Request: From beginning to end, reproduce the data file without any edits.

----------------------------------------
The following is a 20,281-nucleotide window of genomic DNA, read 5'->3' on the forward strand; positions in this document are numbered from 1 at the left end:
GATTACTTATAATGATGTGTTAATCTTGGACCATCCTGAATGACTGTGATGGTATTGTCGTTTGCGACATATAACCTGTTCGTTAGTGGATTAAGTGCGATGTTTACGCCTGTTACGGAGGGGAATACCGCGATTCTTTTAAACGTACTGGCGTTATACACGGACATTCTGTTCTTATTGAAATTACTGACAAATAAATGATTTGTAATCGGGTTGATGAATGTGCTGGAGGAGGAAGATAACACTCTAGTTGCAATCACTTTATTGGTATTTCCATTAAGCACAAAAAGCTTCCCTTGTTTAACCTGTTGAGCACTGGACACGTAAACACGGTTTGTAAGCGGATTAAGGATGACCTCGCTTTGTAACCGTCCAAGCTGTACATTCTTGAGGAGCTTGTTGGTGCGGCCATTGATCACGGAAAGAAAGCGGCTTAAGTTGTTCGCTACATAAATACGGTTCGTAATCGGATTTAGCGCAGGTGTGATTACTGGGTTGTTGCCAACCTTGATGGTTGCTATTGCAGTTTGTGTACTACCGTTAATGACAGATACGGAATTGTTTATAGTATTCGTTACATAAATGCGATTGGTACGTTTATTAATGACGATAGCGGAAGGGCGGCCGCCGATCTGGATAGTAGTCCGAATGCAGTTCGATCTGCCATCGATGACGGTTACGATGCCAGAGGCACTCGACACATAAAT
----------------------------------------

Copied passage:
The following is a 20,281-nucleotide window of genomic DNA, read 5'->3' on the forward strand; positions in this document are numbered from 1 at the left end:
GATTACTTATAATGATGTGTTAATCTTGGACCATCCTGAATGACTGTGATGGTATTGTCGTTTGCGACATATAACCTGTTCGTTAGTGGATTAAGTGCGATGTTTACGCCTGTTACGGAGGGGAATACCGCGATTCTTTTAAACGTACTGGCGTTATACACGGACATTCTGTTCTTATTGAAATTACTGACAAATAAATGATTTGTAATCGGGTTGATGAATGTGCTGGAGGAGGAAGATAACACTCTAGTTGCAATCACTTTATTGGTATTTCCATTAAGCACAAAAAGCTTCCCTTGTTTAACCTGTTGAGCACTGGACACGTAAACACGGTTTGTAAGCGGATTAAGGATGACCTCGCTTTGTAACCGTCCAAGCTGTACATTCTTGAGGAGCTTGTTGGTGCGGCCATTGATCACGGAAAGAAAGCGGCTTAAGTTGTTCGCTACATAAATACGGTTCGTAATCGGATTTAGCGCAGGTGTGATTACTGGGTTGTTGCCAACCTTGATGGTTGCTATTGCAGTTTGTGTACTACCGTTAATGACAGATACGGAATTGTTTATAGTATTCGTTACATAAATGCGATTGGTACGTTTATTAATGACGATAGCGGAAGGGCGGCCGCCGATCTGGATAGTAGTCCGAATGCAGTTCGATCTGCCATCGATGACGGTTACGATGCCAGAGGCACTCGACACATAAAT